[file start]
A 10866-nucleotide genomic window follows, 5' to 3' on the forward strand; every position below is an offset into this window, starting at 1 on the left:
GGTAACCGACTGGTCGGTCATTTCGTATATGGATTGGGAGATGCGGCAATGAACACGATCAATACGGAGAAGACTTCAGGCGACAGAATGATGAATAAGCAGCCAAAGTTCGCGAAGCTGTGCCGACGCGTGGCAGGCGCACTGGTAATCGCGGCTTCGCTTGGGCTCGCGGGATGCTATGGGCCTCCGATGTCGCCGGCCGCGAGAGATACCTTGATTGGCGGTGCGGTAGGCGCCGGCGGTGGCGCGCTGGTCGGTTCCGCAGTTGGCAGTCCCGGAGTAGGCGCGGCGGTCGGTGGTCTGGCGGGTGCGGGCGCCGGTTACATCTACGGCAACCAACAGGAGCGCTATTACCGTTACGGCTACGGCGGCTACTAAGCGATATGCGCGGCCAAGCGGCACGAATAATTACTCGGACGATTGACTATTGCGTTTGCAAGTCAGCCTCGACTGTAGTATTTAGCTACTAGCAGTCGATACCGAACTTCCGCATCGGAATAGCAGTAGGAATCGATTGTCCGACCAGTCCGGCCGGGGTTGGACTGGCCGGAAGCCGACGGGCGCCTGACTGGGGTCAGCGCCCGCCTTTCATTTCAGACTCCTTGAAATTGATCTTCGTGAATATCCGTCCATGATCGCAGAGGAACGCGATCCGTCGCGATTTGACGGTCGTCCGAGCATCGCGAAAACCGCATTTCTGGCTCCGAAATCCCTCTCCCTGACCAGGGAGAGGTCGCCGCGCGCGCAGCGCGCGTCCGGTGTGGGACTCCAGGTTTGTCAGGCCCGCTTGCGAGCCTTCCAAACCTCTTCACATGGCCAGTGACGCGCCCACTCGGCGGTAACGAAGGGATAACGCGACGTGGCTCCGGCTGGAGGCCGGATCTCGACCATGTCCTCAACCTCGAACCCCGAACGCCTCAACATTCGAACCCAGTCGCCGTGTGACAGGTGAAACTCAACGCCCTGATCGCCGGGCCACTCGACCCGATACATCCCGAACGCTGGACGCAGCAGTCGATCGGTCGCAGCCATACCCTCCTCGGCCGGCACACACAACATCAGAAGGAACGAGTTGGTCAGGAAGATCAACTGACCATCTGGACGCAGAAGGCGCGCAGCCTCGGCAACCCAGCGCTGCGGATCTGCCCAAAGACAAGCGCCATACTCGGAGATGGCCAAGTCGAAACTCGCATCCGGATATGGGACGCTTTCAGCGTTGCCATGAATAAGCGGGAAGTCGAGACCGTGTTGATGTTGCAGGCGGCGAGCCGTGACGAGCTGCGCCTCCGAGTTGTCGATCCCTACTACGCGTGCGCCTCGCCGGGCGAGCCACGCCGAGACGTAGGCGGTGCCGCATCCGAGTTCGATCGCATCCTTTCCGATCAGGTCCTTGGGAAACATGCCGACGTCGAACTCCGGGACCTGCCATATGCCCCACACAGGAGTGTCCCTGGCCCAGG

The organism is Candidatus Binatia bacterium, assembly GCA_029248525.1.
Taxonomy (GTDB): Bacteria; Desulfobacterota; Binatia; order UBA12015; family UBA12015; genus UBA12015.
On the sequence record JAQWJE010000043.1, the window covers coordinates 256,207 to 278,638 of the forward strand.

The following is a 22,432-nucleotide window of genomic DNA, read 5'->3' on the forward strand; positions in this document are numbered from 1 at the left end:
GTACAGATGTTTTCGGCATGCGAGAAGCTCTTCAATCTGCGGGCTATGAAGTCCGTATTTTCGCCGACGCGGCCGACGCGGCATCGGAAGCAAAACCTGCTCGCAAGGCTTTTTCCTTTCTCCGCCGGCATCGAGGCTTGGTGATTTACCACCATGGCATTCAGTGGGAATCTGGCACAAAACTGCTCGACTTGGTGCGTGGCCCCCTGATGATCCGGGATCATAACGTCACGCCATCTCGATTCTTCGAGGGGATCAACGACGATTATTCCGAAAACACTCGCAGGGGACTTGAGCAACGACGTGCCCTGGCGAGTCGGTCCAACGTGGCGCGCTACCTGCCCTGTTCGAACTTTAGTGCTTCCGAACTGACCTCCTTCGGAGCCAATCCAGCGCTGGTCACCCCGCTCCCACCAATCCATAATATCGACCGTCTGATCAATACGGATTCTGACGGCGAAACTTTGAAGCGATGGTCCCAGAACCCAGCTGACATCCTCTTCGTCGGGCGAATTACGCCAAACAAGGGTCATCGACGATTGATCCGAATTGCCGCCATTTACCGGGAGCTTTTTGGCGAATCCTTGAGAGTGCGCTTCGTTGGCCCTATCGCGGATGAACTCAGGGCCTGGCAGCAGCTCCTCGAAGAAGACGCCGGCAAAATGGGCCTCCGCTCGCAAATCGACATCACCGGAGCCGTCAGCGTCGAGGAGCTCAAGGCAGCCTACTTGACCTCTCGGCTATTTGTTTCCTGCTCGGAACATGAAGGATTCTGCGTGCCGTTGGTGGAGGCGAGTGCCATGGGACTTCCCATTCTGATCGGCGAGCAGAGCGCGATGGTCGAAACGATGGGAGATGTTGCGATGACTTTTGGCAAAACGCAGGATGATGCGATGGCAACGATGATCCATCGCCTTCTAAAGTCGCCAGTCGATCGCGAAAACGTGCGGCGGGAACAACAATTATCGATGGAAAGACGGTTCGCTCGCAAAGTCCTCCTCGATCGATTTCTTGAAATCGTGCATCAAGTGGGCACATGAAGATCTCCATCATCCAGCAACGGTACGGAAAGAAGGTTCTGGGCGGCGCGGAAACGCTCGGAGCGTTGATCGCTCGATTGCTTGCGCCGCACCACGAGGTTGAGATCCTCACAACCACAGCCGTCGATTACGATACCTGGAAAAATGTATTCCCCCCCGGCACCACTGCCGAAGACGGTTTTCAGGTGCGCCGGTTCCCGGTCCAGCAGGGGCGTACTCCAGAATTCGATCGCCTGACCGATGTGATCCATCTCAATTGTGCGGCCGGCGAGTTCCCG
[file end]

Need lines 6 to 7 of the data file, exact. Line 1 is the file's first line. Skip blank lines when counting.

The following is a 22,432-nucleotide window of genomic DNA, read 5'->3' on the forward strand; positions in this document are numbered from 1 at the left end:
GTACAGATGTTTTCGGCATGCGAGAAGCTCTTCAATCTGCGGGCTATGAAGTCCGTATTTTCGCCGACGCGGCCGACGCGGCATCGGAAGCAAAACCTGCTCGCAAGGCTTTTTCCTTTCTCCGCCGGCATCGAGGCTTGGTGATTTACCACCATGGCATTCAGTGGGAATCTGGCACAAAACTGCTCGACTTGGTGCGTGGCCCCCTGATGATCCGGGATCATAACGTCACGCCATCTCGATTCTTCGAGGGGATCAACGACGATTATTCCGAAAACACTCGCAGGGGACTTGAGCAACGACGTGCCCTGGCGAGTCGGTCCAACGTGGCGCGCTACCTGCCCTGTTCGAACTTTAGTGCTTCCGAACTGACCTCCTTCGGAGCCAATCCAGCGCTGGTCACCCCGCTCCCACCAATCCATAATATCGACCGTCTGATCAATACGGATTCTGACGGCGAAACTTTGAAGCGATGGTCCCAGAACCCAGCTGACATCCTCTTCGTCGGGCGAATTACGCCAAACAAGGGTCATCGACGATTGATCCGAATTGCCGCCATTTACCGGGAGCTTTTTGGCGAATCCTTGAGAGTGCGCTTCGTTGGCCCTATCGCGGATGAACTCAGGGCCTGGCAGCAGCTCCTCGAAGAAGACGCCGGCAAAATGGGCCTCCGCTCGCAAATCGACATCACCGGAGCCGTCAGCGTCGAGGAGCTCAAGGCAGCCTACTTGACCTCTCGGCTATTTGTTTCCTGCTCGGAACATGAAGGATTCTGCGTGCCGTTGGTGGAGGCGAGTGCCATGGGACTTCCCATTCTGATCGGCGAGCAGAGCGCGATGGTCGAAACGATGGGAGATGTTGCGATGACTTTTGGCAAAACGCAGGATGATGCGATGGCAACGATGATCCATCGCCTTCTAAAGTCGCCAGTCGATCGCGAAAACGTGCGGCGGGAACAACAATTATCGATGGAAAGACGGTTCGCTCGCAAAGTCCTCCTCGATCGATTTCTTGAAATCGTGCATCAAGTGGGCACATGAAGATCTCCATCATCCAGCAACGGTACGGAAAGAAGGTTCTGGGCGGCGCGGAAACGCTCGGAGCGTTGATCGCTCGATTGCTTGCGCCGCACCACGAGGTTGAGATCCTCACAACCACAGCCGTCGATTACGATACCTGGAAAAATGTATTCCCCCCCGGCACCACTGCCGAAGACGGTTTTCAGGTGCGCCGGTTCCCGGTCCAGCAGGGGCGTACTCCAGAATTCGATCGCCTGACCGATGTGATCCATCTCAATTGTGCGGCCGGCGAGTTCCCG